There were two types of people in ancient Rome - citizens and non-citizens. Roman law changed several times over the centuries on who could be a citizen and who couldn't. For a while, plebians (common people) were not citizens. Only patricians (noble class, wealthy landowners, from old families) could be citizens. That law changed. For a while, plebians could not marry patricians. That law changed. For a while, any children born from two parents who were not both citizens could not be citizens. That law was adjusted so that people could apply to become a Roman citizen. Rome was after purity. But they kept adjusting the laws to suit the times.

Were women citizens? That's a really good question. There is not a very clear answer. In ancient Rome, women fell into their own category. There were three classes of women - full citizen, foreign (alien) and slave. Women, whether they were a "full citizen" or not, could not vote or hold office. For hundreds of years, women could not own property, inherit goods, sign a contract, work outside the home, or run a business. They could not defend themselves in court. They had no rights. A woman was under the full authority of her husband's head of his family (oldest male) and had no legal say in much of anything. So, although women might be given the title of full citizen, they did not have the rights of a full citizen. The title was mostly for the purpose of marriage. The purpose of marriage in ancient Rome was to produce citizens. If a Roman citizen (male) wanted his children to automatically be Roman citizens themselves, he had to marry the daughter of two Roman citizens. There were other ways for his children to become citizens, but that was the easiest.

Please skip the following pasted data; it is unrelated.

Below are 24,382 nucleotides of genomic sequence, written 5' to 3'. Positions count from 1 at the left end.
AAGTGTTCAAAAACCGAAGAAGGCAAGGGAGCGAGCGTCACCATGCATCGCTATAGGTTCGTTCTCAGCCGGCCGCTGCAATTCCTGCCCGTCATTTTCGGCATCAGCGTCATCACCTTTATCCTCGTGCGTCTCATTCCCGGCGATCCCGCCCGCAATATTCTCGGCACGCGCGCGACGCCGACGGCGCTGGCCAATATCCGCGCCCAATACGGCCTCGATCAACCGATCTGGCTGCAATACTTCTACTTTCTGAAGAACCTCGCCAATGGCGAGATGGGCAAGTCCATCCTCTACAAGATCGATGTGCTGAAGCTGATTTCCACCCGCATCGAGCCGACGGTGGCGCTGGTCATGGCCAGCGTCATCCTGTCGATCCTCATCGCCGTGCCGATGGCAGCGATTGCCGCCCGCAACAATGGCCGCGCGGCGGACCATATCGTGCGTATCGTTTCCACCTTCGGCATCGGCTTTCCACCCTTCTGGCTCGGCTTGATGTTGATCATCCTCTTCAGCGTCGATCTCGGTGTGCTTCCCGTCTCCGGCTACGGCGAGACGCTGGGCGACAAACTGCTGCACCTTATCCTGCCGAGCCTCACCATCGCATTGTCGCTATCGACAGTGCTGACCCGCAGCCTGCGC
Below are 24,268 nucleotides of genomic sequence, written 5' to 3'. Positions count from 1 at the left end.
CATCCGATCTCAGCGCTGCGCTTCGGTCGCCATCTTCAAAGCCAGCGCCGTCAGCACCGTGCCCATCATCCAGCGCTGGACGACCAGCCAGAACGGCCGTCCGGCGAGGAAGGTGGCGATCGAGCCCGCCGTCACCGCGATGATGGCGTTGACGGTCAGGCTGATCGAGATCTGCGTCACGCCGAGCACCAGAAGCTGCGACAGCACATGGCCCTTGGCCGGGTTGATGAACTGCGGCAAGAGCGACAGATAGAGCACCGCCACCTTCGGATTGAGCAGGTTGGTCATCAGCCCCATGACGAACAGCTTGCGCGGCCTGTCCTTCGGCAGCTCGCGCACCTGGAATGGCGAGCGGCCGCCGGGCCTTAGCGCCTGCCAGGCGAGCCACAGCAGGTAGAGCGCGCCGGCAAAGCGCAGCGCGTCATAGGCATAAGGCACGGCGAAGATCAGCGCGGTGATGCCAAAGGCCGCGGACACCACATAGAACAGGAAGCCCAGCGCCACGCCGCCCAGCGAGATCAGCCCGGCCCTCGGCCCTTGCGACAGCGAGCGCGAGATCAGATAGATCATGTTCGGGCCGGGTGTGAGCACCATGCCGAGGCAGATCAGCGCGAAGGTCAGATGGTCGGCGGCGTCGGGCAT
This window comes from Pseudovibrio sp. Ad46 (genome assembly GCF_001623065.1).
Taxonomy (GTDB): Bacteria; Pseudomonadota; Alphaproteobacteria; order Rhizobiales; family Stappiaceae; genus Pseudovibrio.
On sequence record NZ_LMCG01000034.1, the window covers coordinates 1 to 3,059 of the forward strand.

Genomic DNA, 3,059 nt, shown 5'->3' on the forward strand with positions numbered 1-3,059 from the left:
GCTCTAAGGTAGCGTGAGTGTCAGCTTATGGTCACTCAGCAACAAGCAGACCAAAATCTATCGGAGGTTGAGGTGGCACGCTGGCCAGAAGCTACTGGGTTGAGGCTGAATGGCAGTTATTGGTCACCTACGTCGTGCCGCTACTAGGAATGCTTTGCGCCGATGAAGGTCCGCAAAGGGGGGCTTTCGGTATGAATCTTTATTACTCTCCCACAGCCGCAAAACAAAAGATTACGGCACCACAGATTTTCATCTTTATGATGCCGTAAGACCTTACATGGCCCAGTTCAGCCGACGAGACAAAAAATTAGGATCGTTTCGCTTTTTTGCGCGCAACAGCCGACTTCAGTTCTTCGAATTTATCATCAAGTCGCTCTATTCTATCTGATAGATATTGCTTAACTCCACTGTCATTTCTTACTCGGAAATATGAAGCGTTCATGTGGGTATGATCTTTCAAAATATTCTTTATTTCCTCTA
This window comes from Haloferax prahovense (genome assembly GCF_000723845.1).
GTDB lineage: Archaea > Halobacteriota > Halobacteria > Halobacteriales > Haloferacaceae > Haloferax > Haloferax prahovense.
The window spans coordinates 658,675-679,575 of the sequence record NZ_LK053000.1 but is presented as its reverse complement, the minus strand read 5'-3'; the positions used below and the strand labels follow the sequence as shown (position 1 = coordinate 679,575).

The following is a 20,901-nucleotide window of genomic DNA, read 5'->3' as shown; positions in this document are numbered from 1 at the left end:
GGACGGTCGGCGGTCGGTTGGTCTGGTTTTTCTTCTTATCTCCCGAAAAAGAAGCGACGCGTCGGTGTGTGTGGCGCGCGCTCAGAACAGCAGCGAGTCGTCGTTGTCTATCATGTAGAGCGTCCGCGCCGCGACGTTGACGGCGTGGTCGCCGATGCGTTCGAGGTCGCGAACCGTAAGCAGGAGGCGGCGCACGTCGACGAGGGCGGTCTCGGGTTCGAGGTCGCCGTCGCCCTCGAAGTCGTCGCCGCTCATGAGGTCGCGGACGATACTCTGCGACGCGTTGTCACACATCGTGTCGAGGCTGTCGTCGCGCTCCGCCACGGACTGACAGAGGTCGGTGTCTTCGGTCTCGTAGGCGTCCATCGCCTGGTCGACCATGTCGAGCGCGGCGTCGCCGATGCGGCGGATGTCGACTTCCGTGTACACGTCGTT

Were slaves citizens? No.

Were children citizens? That depended upon the status of their parents. If both parents were Roman citizens, then yes. Otherwise, no. That law was relaxed as well as time went on for example, children of freed slaves could apply to become citizens. Even if both parents were Roman citizens, children had no rights. Boys of Roman citizens went though a ceremony when they were 16 or 17, depending upon how close their birthday was to March 17th, and at that time became citizens of Rome with full benefits. Girls put away their childhood things on the eve of their wedding day, and may have been given the title of citizen, but like their mothers, did not have the rights of a citizen.

Being a citizen of Rome carried legal and social advantages. Some of those advantages included:

  • The right to vote
  • The right to hold office
  • The right to make contracts
  • The right to own property
  • The right to have a lawful marriage
  • The right to have children of any such marriage become Roman citizens automatically
  • The right to have the legal rights of the paterfamilias of the family
  • The right not to pay some taxes, especially local taxes
  • The right to sue in court and be sued
  • The right to defend oneself in court
  • The right to have a legal trial with a judge the right to appeal a decision
  • No Roman citizen could be tortured, whipped, or receive the death penalty (unless found guilty of treason)

The question remains - would you have wanted to become a Roman citizen? You might have. The ancient Romans invented more games than any other ancient civilization! Explore Daily Life in Ancient Rome and decide for yourself.